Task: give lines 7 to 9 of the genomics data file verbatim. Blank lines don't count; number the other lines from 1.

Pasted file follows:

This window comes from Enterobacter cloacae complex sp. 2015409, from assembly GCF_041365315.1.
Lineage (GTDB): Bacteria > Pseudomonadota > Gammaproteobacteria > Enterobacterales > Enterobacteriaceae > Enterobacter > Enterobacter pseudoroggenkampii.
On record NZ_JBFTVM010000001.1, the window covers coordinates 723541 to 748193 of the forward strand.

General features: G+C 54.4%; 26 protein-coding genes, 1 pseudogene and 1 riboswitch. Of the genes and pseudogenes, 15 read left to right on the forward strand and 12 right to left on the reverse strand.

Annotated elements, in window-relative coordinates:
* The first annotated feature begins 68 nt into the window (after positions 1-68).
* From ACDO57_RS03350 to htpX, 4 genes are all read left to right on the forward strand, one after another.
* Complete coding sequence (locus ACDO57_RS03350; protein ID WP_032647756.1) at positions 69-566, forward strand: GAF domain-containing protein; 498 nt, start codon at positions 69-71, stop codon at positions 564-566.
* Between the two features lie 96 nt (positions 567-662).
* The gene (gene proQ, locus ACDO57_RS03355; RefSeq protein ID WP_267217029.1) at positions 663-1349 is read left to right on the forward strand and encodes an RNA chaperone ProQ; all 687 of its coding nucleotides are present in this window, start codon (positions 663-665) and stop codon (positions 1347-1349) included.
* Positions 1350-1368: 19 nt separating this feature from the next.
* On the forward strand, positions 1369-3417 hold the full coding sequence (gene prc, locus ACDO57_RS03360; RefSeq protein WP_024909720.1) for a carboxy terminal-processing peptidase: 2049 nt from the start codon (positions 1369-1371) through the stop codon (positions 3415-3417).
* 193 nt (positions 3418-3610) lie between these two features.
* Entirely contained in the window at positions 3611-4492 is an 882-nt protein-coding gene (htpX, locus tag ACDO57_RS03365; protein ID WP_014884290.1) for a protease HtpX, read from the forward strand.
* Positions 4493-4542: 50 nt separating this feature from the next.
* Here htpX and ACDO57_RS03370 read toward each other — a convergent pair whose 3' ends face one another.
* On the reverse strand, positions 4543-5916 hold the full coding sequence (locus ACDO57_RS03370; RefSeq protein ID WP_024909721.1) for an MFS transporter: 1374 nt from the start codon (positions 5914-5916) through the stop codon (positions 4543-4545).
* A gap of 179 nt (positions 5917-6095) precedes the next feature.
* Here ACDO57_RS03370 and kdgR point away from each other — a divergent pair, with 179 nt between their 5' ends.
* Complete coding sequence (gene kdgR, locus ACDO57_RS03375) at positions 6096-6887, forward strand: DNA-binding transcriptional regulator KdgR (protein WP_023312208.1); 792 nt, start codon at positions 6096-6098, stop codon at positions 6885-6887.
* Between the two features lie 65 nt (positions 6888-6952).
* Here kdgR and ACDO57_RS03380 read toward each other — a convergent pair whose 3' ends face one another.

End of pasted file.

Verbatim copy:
* From ACDO57_RS03350 to htpX, 4 genes are all read left to right on the forward strand, one after another.
* Complete coding sequence (locus ACDO57_RS03350; protein ID WP_032647756.1) at positions 69-566, forward strand: GAF domain-containing protein; 498 nt, start codon at positions 69-71, stop codon at positions 564-566.
* Between the two features lie 96 nt (positions 567-662).